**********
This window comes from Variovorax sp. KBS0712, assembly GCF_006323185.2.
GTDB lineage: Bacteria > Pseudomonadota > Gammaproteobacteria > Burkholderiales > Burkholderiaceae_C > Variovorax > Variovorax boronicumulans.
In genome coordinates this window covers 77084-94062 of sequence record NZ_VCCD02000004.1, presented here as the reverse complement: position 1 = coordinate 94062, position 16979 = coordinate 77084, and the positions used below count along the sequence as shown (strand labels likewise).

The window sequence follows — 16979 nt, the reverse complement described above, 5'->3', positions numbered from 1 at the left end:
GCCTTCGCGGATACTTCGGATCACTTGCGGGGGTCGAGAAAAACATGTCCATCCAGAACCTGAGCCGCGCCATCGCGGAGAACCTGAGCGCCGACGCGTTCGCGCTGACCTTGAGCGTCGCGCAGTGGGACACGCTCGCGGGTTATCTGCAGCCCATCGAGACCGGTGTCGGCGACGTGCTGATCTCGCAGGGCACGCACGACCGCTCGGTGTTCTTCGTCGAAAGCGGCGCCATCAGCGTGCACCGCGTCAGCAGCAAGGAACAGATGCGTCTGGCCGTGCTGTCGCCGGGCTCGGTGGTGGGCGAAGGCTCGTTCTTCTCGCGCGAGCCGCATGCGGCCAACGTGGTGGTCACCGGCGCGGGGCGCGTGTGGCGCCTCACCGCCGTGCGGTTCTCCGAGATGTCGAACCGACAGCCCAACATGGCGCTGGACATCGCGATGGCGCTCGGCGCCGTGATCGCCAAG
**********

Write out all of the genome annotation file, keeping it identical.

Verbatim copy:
This window comes from Variovorax sp. KBS0712, assembly GCF_006323185.2.
GTDB lineage: Bacteria > Pseudomonadota > Gammaproteobacteria > Burkholderiales > Burkholderiaceae_C > Variovorax > Variovorax boronicumulans.
In genome coordinates this window covers 77084-94062 of sequence record NZ_VCCD02000004.1, presented here as the reverse complement: position 1 = coordinate 94062, position 16979 = coordinate 77084, and the positions used below count along the sequence as shown (strand labels likewise).

The window sequence follows — 16979 nt, the reverse complement described above, 5'->3', positions numbered from 1 at the left end:
GCCTTCGCGGATACTTCGGATCACTTGCGGGGGTCGAGAAAAACATGTCCATCCAGAACCTGAGCCGCGCCATCGCGGAGAACCTGAGCGCCGACGCGTTCGCGCTGACCTTGAGCGTCGCGCAGTGGGACACGCTCGCGGGTTATCTGCAGCCCATCGAGACCGGTGTCGGCGACGTGCTGATCTCGCAGGGCACGCACGACCGCTCGGTGTTCTTCGTCGAAAGCGGCGCCATCAGCGTGCACCGCGTCAGCAGCAAGGAACAGATGCGTCTGGCCGTGCTGTCGCCGGGCTCGGTGGTGGGCGAAGGCTCGTTCTTCTCGCGCGAGCCGCATGCGGCCAACGTGGTGGTCACCGGCGCGGGGCGCGTGTGGCGCCTCACCGCCGTGCGGTTCTCCGAGATGTCGAACCGACAGCCCAACATGGCGCTGGACATCGCGATGGCGCTCGGCGCCGTGATCGCCAAG